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Durkin: Rookie Spotlight – Ka’Deem Carey

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Ka'Deem Carey. (Christian Petersen/Getty Images)

Ka’Deem Carey. (Christian Petersen/Getty Images)

Dan Durkin Dan Durkin
Dan Durkin joined The Score's columnist community after finishing...
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By Dan Durkin-

(CBS) For six seasons, the Bears have benefited from reliable, durable and highly productive star running back Matt Forte. Since arriving in 2008, Forte’s accounted for 31 percent of the Bears’ total offensive yards and 22 percent of their touchdowns.

Yet, since 2010, the Bears have spent nearly $17 million guaranteed on veteran free agent backups like Chester Taylor, Marion Barber and Michael Bush. Those contingency plans amounted to nothing more than bloated insurance policies in which the Bears got nowhere near their expected return on investment.

Playing running back in the NFL comes with a laundry list of occupational hazards. Essentially, the job description is to have numerous car accidents every week, so the risk of injury is high. Thus, save for a few free agent deals for the upper echelon, running backs have become devalued and disposable commodities.

Even in the draft, running backs don’t carry the same clout they once did. Just 10 draft classes ago, three of the first five overall selections were running backs. Yet in 2013, something happened for the first time in 50 years: Not a single running back was taken in the first round. History repeated itself in 2014.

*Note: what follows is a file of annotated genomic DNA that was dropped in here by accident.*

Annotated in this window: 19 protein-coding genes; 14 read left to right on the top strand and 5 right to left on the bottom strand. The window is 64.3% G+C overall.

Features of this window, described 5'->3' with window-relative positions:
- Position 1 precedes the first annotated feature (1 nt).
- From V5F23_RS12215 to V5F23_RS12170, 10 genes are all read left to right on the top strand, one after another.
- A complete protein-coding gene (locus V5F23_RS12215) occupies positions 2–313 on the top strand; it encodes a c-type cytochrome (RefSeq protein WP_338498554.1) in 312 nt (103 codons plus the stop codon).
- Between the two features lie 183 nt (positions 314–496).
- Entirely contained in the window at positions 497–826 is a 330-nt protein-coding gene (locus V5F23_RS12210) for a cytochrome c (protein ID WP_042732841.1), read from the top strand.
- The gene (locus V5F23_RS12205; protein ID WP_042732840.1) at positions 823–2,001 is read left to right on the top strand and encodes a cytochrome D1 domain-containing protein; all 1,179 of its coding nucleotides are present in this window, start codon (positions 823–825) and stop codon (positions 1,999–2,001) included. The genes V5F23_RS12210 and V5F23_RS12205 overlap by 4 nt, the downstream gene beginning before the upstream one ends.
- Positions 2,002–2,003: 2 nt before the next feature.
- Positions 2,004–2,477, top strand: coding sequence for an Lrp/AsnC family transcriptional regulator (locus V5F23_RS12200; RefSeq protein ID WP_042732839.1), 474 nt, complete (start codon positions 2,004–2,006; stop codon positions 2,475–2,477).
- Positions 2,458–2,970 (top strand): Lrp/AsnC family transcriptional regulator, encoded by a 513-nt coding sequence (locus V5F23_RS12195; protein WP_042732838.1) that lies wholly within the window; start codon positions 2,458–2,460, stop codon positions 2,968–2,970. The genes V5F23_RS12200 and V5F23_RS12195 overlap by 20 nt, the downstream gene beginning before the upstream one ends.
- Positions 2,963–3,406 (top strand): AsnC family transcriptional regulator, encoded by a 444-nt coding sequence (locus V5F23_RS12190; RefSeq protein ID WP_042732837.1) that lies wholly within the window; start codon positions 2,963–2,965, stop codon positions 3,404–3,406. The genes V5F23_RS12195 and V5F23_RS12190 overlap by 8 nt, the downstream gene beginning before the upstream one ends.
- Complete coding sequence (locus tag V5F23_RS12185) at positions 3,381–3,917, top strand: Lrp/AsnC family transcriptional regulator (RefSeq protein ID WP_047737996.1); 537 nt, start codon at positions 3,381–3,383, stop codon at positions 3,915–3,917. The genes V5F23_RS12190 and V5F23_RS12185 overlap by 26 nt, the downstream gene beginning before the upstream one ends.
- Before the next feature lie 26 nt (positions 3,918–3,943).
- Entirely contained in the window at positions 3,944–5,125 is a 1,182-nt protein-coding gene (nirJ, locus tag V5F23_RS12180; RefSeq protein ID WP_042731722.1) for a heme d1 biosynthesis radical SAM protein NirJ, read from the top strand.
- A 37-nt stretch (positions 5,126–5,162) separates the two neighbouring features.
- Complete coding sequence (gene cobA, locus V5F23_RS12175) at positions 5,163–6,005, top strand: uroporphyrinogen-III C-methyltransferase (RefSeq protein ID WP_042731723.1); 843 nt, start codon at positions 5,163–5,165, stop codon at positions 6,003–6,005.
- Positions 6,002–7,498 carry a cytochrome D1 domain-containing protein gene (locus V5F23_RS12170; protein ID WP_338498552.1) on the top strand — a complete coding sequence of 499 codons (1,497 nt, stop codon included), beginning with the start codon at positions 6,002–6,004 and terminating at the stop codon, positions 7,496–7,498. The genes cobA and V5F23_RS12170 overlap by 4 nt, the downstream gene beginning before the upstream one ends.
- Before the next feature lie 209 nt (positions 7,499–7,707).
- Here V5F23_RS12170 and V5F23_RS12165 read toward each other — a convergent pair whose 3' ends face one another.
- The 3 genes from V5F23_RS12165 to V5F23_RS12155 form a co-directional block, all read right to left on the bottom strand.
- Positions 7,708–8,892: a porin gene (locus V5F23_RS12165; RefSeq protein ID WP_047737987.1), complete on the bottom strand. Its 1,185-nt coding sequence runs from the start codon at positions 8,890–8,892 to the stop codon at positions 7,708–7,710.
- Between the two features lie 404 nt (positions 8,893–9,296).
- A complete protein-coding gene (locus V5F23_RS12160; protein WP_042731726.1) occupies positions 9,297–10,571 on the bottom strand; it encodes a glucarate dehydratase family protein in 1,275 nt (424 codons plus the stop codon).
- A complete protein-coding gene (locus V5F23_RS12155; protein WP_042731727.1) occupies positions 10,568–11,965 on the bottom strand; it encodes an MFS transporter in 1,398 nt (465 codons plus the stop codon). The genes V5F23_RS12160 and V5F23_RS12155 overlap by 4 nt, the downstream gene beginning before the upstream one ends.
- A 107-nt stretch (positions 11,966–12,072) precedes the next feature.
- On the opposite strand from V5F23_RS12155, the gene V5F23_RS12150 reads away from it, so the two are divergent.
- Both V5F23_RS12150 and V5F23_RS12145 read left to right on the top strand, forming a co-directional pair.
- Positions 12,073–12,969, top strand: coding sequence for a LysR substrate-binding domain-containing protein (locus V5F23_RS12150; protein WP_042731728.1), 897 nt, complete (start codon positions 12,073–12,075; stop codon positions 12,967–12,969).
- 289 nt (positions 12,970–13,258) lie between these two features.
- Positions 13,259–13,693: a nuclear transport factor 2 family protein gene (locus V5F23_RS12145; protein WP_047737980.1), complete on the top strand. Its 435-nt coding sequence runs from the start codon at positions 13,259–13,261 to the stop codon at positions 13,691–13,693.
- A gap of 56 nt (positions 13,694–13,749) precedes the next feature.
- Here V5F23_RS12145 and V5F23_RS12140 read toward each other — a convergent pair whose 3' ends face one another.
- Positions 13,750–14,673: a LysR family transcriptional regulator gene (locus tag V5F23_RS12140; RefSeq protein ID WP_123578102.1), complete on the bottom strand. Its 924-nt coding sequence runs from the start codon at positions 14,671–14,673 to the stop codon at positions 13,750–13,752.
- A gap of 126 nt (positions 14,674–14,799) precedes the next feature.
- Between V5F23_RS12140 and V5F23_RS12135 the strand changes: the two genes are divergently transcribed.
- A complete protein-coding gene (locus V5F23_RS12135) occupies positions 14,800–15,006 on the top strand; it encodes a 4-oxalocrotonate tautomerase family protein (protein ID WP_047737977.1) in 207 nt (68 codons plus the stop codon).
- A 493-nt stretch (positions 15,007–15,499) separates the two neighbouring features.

The recent trend has seen teams turning to Day 2 and beyond in the draft for fresh legs that can be utilized for four years at a bargain price. Teams that are astute in their evaluation can unearth a player worthy of a second contract.

This past May, the Bears followed suit, dipping into the cheap labor market to select Arizona’s Ka’Deem Carey in the fourth round.

From a pure productivity standpoint, it’s hard to reconcile why 10 other running backs were drafted before Carey. He gained enough rushing yards to scale the Sears, er Willis, Tower nearly nine times and scored an eye-popping 52 touchdowns in 26 career games. It’s safe to assume that front offices were concerned about Carey’s frame, timed speed and off-the-field incidents.

Here’s the breakdown on Carey in our rookie spotlight.

Height: 5’9”

Weight: 207

Arm length: 31 3/4″

40-yard dash: 4.69

Vertical jump: 32 1/2″

Carey played sparingly as a freshman at Arizona and was part of a regime change in 2012, when Rich Rodriguez brought his no-huddle shotgun scheme to Tucson. Rodriguez’s base offense is zone-read with a triple-option component that was a great match for Carey’s running style.

Positive impressions

Vision – Running back is a position that operates within very confined spaces, and Carey showed excellent vision to find creases in the defensive front. In a zone-blocked scheme, running backs must read the setup of specific blockers to see if they get movement on the down linemen to proceed on their track or cut back when necessary. Carey showed an excellent feel for blocking angles and patience before pressing and bursting through the line of scrimmage, as well as the agility to turn potential losses into positive yardage.